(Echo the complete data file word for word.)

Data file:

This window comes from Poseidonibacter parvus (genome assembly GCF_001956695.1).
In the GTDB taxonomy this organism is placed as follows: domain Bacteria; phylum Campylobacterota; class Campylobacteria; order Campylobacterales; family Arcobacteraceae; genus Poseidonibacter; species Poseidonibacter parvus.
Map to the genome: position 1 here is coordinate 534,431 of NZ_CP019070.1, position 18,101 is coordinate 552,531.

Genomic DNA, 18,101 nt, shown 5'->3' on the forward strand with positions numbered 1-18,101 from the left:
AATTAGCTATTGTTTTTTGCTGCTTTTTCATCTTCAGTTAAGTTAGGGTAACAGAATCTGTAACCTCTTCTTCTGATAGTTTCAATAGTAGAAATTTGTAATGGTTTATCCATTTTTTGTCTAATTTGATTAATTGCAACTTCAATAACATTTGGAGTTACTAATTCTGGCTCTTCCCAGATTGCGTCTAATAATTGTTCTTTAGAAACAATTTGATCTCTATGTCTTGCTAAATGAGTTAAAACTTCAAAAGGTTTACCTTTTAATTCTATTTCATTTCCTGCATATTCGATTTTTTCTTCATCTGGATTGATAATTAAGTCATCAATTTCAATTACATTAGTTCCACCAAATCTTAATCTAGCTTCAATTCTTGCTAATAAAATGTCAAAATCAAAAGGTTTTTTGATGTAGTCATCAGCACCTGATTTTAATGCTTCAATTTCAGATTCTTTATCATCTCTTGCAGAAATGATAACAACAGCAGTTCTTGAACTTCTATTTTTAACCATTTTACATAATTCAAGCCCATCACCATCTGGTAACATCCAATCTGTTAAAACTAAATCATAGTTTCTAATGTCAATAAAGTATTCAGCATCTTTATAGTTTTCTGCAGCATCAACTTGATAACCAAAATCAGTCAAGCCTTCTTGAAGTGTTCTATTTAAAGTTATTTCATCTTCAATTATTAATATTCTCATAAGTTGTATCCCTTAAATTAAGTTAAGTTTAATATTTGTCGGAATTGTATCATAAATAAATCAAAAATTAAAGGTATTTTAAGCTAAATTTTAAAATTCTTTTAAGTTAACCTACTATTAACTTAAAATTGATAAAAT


This window comes from Poseidonibacter parvus (genome assembly GCF_001956695.1).
In the GTDB taxonomy this organism is placed as follows: domain Bacteria; phylum Campylobacterota; class Campylobacteria; order Campylobacterales; family Arcobacteraceae; genus Poseidonibacter; species Poseidonibacter parvus.
Map to the genome: position 1 here is coordinate 534,431 of NZ_CP019070.1, position 18,101 is coordinate 552,531.

Genomic DNA, 18,101 nt, shown 5'->3' on the forward strand with positions numbered 1-18,101 from the left:
AATTAGCTATTGTTTTTTGCTGCTTTTTCATCTTCAGTTAAGTTAGGGTAACAGAATCTGTAACCTCTTCTTCTGATAGTTTCAATAGTAGAAATTTGTAATGGTTTATCCATTTTTTGTCTAATTTGATTAATTGCAACTTCAATAACATTTGGAGTTACTAATTCTGGCTCTTCCCAGATTGCGTCTAATAATTGTTCTTTAGAAACAATTTGATCTCTATGTCTTGCTAAATGAGTTAAAACTTCAAAAGGTTTACCTTTTAATTCTATTTCATTTCCTGCATATTCGATTTTTTCTTCATCTGGATTGATAATTAAGTCATCAATTTCAATTACATTAGTTCCACCAAATCTTAATCTAGCTTCAATTCTTGCTAATAAAATGTCAAAATCAAAAGGTTTTTTGATGTAGTCATCAGCACCTGATTTTAATGCTTCAATTTCAGATTCTTTATCATCTCTTGCAGAAATGATAACAACAGCAGTTCTTGAACTTCTATTTTTAACCATTTTACATAATTCAAGCCCATCACCATCTGGTAACATCCAATCTGTTAAAACTAAATCATAGTTTCTAATGTCAATAAAGTATTCAGCATCTTTATAGTTTTCTGCAGCATCAACTTGATAACCAAAATCAGTCAAGCCTTCTTGAAGTGTTCTATTTAAAGTTATTTCATCTTCAATTATTAATATTCTCATAAGTTGTATCCCTTAAATTAAGTTAAGTTTAATATTTGTCGGAATTGTATCATAAATAAATCAAAAATTAAAGGTATTTTAAGCTAAATTTTAAAATTCTTTTAAGTTAACCTACTATTAACTTAAAATTGATAAAAT